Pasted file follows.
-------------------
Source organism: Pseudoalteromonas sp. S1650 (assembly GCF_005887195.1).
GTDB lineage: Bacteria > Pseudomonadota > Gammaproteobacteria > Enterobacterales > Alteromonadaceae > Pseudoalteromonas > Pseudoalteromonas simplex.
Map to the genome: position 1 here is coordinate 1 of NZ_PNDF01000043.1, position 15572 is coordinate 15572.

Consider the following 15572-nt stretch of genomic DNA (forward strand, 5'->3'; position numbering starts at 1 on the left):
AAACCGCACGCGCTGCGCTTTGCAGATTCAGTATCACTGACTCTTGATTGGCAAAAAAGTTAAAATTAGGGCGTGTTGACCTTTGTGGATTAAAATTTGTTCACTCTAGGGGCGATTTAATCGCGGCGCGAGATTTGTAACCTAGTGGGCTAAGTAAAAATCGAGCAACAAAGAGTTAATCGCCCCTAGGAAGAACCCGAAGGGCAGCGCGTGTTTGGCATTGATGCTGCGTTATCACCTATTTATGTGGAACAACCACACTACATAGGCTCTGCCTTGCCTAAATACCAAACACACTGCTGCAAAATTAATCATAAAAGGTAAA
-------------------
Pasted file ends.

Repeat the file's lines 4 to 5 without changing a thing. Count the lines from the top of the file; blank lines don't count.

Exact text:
Consider the following 15572-nt stretch of genomic DNA (forward strand, 5'->3'; position numbering starts at 1 on the left):
AAACCGCACGCGCTGCGCTTTGCAGATTCAGTATCACTGACTCTTGATTGGCAAAAAAGTTAAAATTAGGGCGTGTTGACCTTTGTGGATTAAAATTTGTTCACTCTAGGGGCGATTTAATCGCGGCGCGAGATTTGTAACCTAGTGGGCTAAGTAAAAATCGAGCAACAAAGAGTTAATCGCCCCTAGGAAGAACCCGAAGGGCAGCGCGTGTTTGGCATTGATGCTGCGTTATCACCTATTTATGTGGAACAACCACACTACATAGGCTCTGCCTTGCCTAAATACCAAACACACTGCTGCAAAATTAATCATAAAAGGTAAA